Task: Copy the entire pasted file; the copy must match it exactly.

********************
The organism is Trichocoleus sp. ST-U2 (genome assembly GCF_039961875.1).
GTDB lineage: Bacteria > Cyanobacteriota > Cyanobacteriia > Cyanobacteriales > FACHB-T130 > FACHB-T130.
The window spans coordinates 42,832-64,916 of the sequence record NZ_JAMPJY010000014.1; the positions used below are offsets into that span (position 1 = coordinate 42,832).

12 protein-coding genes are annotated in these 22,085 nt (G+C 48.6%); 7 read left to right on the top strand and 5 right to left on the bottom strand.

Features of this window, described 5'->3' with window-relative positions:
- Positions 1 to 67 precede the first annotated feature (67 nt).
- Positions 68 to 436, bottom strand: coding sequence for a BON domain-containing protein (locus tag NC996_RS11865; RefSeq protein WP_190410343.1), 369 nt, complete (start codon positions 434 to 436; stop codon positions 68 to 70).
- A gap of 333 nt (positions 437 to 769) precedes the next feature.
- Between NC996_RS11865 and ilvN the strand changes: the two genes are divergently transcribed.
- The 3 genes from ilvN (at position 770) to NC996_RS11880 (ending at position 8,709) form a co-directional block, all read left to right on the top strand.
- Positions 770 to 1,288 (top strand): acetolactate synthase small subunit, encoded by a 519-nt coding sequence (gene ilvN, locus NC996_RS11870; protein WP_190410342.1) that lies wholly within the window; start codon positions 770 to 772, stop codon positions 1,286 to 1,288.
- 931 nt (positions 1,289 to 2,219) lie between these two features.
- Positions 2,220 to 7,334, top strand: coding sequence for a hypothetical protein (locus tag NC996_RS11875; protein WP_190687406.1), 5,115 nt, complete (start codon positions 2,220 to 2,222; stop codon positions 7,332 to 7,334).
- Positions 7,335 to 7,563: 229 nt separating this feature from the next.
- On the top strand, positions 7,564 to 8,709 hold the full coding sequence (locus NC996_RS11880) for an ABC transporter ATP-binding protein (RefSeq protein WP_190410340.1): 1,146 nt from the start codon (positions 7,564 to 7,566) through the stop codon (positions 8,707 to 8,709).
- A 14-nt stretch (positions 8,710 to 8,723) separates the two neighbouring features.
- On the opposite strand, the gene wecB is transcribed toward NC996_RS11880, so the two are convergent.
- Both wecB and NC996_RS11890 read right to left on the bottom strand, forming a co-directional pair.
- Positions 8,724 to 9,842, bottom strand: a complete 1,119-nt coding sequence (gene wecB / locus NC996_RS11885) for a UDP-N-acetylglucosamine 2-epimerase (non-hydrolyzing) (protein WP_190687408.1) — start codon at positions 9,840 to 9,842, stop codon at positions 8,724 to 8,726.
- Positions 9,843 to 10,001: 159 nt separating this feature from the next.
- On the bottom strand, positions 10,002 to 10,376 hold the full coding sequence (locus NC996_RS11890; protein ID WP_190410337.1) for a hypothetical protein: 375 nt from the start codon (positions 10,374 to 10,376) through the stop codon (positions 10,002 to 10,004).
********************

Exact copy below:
The organism is Trichocoleus sp. ST-U2 (genome assembly GCF_039961875.1).
GTDB lineage: Bacteria > Cyanobacteriota > Cyanobacteriia > Cyanobacteriales > FACHB-T130 > FACHB-T130.
The window spans coordinates 42,832-64,916 of the sequence record NZ_JAMPJY010000014.1; the positions used below are offsets into that span (position 1 = coordinate 42,832).

12 protein-coding genes are annotated in these 22,085 nt (G+C 48.6%); 7 read left to right on the top strand and 5 right to left on the bottom strand.

Features of this window, described 5'->3' with window-relative positions:
- Positions 1 to 67 precede the first annotated feature (67 nt).
- Positions 68 to 436, bottom strand: coding sequence for a BON domain-containing protein (locus tag NC996_RS11865; RefSeq protein WP_190410343.1), 369 nt, complete (start codon positions 434 to 436; stop codon positions 68 to 70).
- A gap of 333 nt (positions 437 to 769) precedes the next feature.
- Between NC996_RS11865 and ilvN the strand changes: the two genes are divergently transcribed.
- The 3 genes from ilvN (at position 770) to NC996_RS11880 (ending at position 8,709) form a co-directional block, all read left to right on the top strand.
- Positions 770 to 1,288 (top strand): acetolactate synthase small subunit, encoded by a 519-nt coding sequence (gene ilvN, locus NC996_RS11870; protein WP_190410342.1) that lies wholly within the window; start codon positions 770 to 772, stop codon positions 1,286 to 1,288.
- 931 nt (positions 1,289 to 2,219) lie between these two features.
- Positions 2,220 to 7,334, top strand: coding sequence for a hypothetical protein (locus tag NC996_RS11875; protein WP_190687406.1), 5,115 nt, complete (start codon positions 2,220 to 2,222; stop codon positions 7,332 to 7,334).
- Positions 7,335 to 7,563: 229 nt separating this feature from the next.
- On the top strand, positions 7,564 to 8,709 hold the full coding sequence (locus NC996_RS11880) for an ABC transporter ATP-binding protein (RefSeq protein WP_190410340.1): 1,146 nt from the start codon (positions 7,564 to 7,566) through the stop codon (positions 8,707 to 8,709).
- A 14-nt stretch (positions 8,710 to 8,723) separates the two neighbouring features.
- On the opposite strand, the gene wecB is transcribed toward NC996_RS11880, so the two are convergent.
- Both wecB and NC996_RS11890 read right to left on the bottom strand, forming a co-directional pair.
- Positions 8,724 to 9,842, bottom strand: a complete 1,119-nt coding sequence (gene wecB / locus NC996_RS11885) for a UDP-N-acetylglucosamine 2-epimerase (non-hydrolyzing) (protein WP_190687408.1) — start codon at positions 9,840 to 9,842, stop codon at positions 8,724 to 8,726.
- Positions 9,843 to 10,001: 159 nt separating this feature from the next.
- On the bottom strand, positions 10,002 to 10,376 hold the full coding sequence (locus NC996_RS11890; protein ID WP_190410337.1) for a hypothetical protein: 375 nt from the start codon (positions 10,374 to 10,376) through the stop codon (positions 10,002 to 10,004).